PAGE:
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Top U.S. envoy to Seoul: Too early to end 1950-53 Korean War

By Elizabeth Shim
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U.S. Army Sgt. 1st Class Eric Feltz, mortuary affairs specialist assigned to the Defense POW/MIA Accounting Agency, secures a U.S. flag onto a transfer case aboard an Air Force plane en route to Joint Base Pearl Harbor-Hickam, Hawaii, from Osan Air Base in Korea on Wednesday. The cases contain possible remains of service members lost during the Korean War. Photo by Sgt. 1st Class David J. Marshall/U.S. Army
U.S. Army Sgt. 1st Class Eric Feltz, mortuary affairs specialist assigned to the Defense POW/MIA Accounting Agency, secures a U.S. flag onto a transfer case aboard an Air Force plane en route to Joint Base Pearl Harbor-Hickam, Hawaii, from Osan Air Base in Korea on Wednesday. The cases contain possible remains of service members lost during the Korean War. Photo by Sgt. 1st Class David J. Marshall/U.S. Army | License Photo

Aug. 2 (UPI) -- New U.S. Ambassador to Seoul Harry Harris said there must be "demonstrable moves" from North Korea toward denuclearization before any declaration of the end of the 1950-53 Korean War is made between the two sides.

Harris, who held a news conference for local media on Thursday at the U.S. ambassador's residence, is making his views known only a few weeks after arriving in South Korea.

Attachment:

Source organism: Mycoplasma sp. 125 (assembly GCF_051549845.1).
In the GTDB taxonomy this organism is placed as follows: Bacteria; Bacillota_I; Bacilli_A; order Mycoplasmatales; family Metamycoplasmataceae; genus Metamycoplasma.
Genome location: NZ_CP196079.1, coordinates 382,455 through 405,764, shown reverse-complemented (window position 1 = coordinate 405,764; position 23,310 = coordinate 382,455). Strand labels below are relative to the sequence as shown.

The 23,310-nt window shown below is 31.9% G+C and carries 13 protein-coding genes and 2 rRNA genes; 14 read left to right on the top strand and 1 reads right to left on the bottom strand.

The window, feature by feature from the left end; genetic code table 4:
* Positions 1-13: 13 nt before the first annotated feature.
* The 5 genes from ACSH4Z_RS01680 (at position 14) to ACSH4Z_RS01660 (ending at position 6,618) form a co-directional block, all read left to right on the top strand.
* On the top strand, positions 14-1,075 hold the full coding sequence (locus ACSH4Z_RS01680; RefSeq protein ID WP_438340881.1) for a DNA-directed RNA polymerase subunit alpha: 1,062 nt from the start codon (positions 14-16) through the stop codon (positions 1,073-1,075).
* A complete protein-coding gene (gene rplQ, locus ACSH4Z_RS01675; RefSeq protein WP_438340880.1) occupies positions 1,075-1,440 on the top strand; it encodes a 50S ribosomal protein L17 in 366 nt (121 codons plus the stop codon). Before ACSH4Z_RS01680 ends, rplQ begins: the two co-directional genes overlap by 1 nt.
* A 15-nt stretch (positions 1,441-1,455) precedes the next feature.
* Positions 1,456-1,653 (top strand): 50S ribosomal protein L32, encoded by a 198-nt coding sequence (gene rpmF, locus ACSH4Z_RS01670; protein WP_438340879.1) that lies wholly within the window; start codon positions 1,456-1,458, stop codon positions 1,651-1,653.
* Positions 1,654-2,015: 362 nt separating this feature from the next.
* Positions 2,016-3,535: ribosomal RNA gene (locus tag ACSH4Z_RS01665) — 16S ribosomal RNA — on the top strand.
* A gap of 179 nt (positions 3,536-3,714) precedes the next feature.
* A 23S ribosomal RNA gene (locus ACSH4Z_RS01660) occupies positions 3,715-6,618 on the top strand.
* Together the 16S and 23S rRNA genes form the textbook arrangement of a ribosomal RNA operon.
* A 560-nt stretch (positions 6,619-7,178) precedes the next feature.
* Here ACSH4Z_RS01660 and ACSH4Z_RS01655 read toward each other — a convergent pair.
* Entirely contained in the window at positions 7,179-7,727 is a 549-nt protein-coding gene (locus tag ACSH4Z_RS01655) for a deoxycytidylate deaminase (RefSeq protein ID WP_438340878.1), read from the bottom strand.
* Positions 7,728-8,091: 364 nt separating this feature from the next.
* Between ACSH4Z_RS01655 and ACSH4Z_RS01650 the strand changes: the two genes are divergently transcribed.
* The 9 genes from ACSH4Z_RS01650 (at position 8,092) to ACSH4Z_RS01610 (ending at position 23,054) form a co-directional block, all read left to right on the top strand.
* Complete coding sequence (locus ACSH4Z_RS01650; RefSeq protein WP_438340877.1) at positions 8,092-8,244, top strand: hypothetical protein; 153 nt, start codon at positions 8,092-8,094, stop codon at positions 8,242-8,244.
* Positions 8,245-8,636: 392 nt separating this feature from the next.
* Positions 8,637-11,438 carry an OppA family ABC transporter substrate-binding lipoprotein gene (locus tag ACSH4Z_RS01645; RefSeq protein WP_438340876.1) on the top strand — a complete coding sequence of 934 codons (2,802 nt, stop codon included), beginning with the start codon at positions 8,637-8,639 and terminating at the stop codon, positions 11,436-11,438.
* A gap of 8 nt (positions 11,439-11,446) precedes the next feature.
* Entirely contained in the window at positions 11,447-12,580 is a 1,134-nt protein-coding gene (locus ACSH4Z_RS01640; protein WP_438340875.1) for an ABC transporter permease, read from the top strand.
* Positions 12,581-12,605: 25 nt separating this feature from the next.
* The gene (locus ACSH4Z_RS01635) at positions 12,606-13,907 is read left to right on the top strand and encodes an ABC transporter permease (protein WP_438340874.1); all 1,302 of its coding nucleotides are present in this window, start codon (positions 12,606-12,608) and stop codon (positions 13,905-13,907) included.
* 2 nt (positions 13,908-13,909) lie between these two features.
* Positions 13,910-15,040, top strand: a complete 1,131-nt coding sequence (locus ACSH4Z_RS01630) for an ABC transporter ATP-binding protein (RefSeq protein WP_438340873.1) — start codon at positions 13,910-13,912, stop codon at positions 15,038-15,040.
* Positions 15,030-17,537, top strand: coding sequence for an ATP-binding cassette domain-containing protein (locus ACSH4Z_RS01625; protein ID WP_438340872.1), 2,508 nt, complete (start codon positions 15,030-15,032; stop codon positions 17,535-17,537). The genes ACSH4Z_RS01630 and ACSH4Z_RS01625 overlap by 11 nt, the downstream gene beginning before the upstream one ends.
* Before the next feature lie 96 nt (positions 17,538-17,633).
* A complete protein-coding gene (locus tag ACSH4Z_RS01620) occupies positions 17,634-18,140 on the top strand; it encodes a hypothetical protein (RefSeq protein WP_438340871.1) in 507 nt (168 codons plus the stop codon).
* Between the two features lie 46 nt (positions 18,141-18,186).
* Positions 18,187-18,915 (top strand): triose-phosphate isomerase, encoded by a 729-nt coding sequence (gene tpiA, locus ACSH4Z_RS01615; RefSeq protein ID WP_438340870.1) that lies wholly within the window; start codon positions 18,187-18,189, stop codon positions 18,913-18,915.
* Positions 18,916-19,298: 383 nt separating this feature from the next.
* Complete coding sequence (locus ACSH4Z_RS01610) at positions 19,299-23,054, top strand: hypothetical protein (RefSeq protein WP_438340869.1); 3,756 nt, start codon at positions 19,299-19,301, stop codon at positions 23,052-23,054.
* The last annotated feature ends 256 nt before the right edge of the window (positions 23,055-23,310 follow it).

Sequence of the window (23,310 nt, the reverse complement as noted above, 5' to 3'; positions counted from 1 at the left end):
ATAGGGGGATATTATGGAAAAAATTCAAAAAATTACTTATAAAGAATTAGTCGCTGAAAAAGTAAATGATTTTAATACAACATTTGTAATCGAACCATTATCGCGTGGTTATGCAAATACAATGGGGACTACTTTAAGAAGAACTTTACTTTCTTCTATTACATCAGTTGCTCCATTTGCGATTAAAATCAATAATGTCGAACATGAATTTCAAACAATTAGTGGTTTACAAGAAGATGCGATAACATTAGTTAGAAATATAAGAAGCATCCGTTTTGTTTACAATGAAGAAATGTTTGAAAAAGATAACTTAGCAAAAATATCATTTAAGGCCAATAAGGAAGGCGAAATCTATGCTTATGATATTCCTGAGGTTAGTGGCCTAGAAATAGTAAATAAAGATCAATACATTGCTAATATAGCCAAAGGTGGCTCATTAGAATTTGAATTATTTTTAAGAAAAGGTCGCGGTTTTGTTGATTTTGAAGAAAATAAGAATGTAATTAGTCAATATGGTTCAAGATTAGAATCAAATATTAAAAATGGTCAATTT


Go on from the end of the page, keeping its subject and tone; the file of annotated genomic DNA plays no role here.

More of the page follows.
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"One of the things that hasn't happened is the demonstrable moves toward denuclearization before we can entertain something like the end-of-war declaration," Harris said, according to Yonhap.

"I think for the denuclearization to happen, we need to see the move and I haven't seen that yet."

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EDaily reported the top U.S. envoy to Seoul said that hasty measures are not the answer.

If the United States and its allies move too quickly and make irreversible moves, then fail, such results will only benefit Kim Jong Un, Harris said.

But Harris also said a declaration to the end of war is within the realm of possibility.

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The U.S. ambassador also expressed skepticism regarding North Korea's dismantling of the Punggye-ri nuclear test site and the missile site at Tongchang-ri.

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Whether the images are proof of dismantlement requires investigation, Harris said, according to EDaily.

The ambassador added a good starting point would be a North Korea list of nuclear facilities.

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U.S. President Donald Trump has continued to tout progress on North Korea.

"Thank you to Chairman Kim Jong Un for keeping your word & starting the process of sending home the remains of our great and beloved missing fallen! I am not at all surprised that you took this kind action. Also, thank you for your nice letter -- l look forward to seeing you soon!" the president tweeted late Wednesday.

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